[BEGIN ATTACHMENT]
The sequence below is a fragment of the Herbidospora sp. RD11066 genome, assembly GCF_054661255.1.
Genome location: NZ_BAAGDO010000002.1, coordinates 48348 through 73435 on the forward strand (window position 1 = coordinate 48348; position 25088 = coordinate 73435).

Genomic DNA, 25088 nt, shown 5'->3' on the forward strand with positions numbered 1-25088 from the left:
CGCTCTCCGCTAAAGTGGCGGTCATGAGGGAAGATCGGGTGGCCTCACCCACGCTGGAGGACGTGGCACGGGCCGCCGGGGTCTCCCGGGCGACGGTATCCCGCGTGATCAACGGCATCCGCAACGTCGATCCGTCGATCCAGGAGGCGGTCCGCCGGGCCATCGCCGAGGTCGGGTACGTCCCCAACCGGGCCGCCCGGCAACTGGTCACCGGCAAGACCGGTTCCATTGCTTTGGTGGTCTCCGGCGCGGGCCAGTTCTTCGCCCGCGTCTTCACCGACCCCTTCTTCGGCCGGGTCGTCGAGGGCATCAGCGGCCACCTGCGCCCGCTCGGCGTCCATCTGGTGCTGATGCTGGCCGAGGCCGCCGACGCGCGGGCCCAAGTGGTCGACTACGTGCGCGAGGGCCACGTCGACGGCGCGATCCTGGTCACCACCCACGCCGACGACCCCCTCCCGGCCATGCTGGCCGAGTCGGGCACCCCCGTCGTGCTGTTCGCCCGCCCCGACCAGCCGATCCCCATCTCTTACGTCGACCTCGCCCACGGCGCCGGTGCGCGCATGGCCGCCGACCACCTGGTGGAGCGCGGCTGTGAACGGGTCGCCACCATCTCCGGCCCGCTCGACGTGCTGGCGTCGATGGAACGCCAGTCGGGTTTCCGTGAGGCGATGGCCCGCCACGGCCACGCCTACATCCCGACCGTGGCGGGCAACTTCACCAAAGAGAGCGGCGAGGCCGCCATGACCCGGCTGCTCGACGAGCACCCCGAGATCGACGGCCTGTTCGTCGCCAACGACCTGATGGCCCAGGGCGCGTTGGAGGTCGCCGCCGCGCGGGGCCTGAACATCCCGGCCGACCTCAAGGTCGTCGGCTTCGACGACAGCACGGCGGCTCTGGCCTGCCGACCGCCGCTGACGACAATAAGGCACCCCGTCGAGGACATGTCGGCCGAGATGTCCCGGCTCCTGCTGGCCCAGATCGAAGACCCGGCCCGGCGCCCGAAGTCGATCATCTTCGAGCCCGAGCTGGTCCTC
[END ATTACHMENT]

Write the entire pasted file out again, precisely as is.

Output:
The sequence below is a fragment of the Herbidospora sp. RD11066 genome, assembly GCF_054661255.1.
Genome location: NZ_BAAGDO010000002.1, coordinates 48348 through 73435 on the forward strand (window position 1 = coordinate 48348; position 25088 = coordinate 73435).

Genomic DNA, 25088 nt, shown 5'->3' on the forward strand with positions numbered 1-25088 from the left:
CGCTCTCCGCTAAAGTGGCGGTCATGAGGGAAGATCGGGTGGCCTCACCCACGCTGGAGGACGTGGCACGGGCCGCCGGGGTCTCCCGGGCGACGGTATCCCGCGTGATCAACGGCATCCGCAACGTCGATCCGTCGATCCAGGAGGCGGTCCGCCGGGCCATCGCCGAGGTCGGGTACGTCCCCAACCGGGCCGCCCGGCAACTGGTCACCGGCAAGACCGGTTCCATTGCTTTGGTGGTCTCCGGCGCGGGCCAGTTCTTCGCCCGCGTCTTCACCGACCCCTTCTTCGGCCGGGTCGTCGAGGGCATCAGCGGCCACCTGCGCCCGCTCGGCGTCCATCTGGTGCTGATGCTGGCCGAGGCCGCCGACGCGCGGGCCCAAGTGGTCGACTACGTGCGCGAGGGCCACGTCGACGGCGCGATCCTGGTCACCACCCACGCCGACGACCCCCTCCCGGCCATGCTGGCCGAGTCGGGCACCCCCGTCGTGCTGTTCGCCCGCCCCGACCAGCCGATCCCCATCTCTTACGTCGACCTCGCCCACGGCGCCGGTGCGCGCATGGCCGCCGACCACCTGGTGGAGCGCGGCTGTGAACGGGTCGCCACCATCTCCGGCCCGCTCGACGTGCTGGCGTCGATGGAACGCCAGTCGGGTTTCCGTGAGGCGATGGCCCGCCACGGCCACGCCTACATCCCGACCGTGGCGGGCAACTTCACCAAAGAGAGCGGCGAGGCCGCCATGACCCGGCTGCTCGACGAGCACCCCGAGATCGACGGCCTGTTCGTCGCCAACGACCTGATGGCCCAGGGCGCGTTGGAGGTCGCCGCCGCGCGGGGCCTGAACATCCCGGCCGACCTCAAGGTCGTCGGCTTCGACGACAGCACGGCGGCTCTGGCCTGCCGACCGCCGCTGACGACAATAAGGCACCCCGTCGAGGACATGTCGGCCGAGATGTCCCGGCTCCTGCTGGCCCAGATCGAAGACCCGGCCCGGCGCCCGAAGTCGATCATCTTCGAGCCCGAGCTGGTCCTC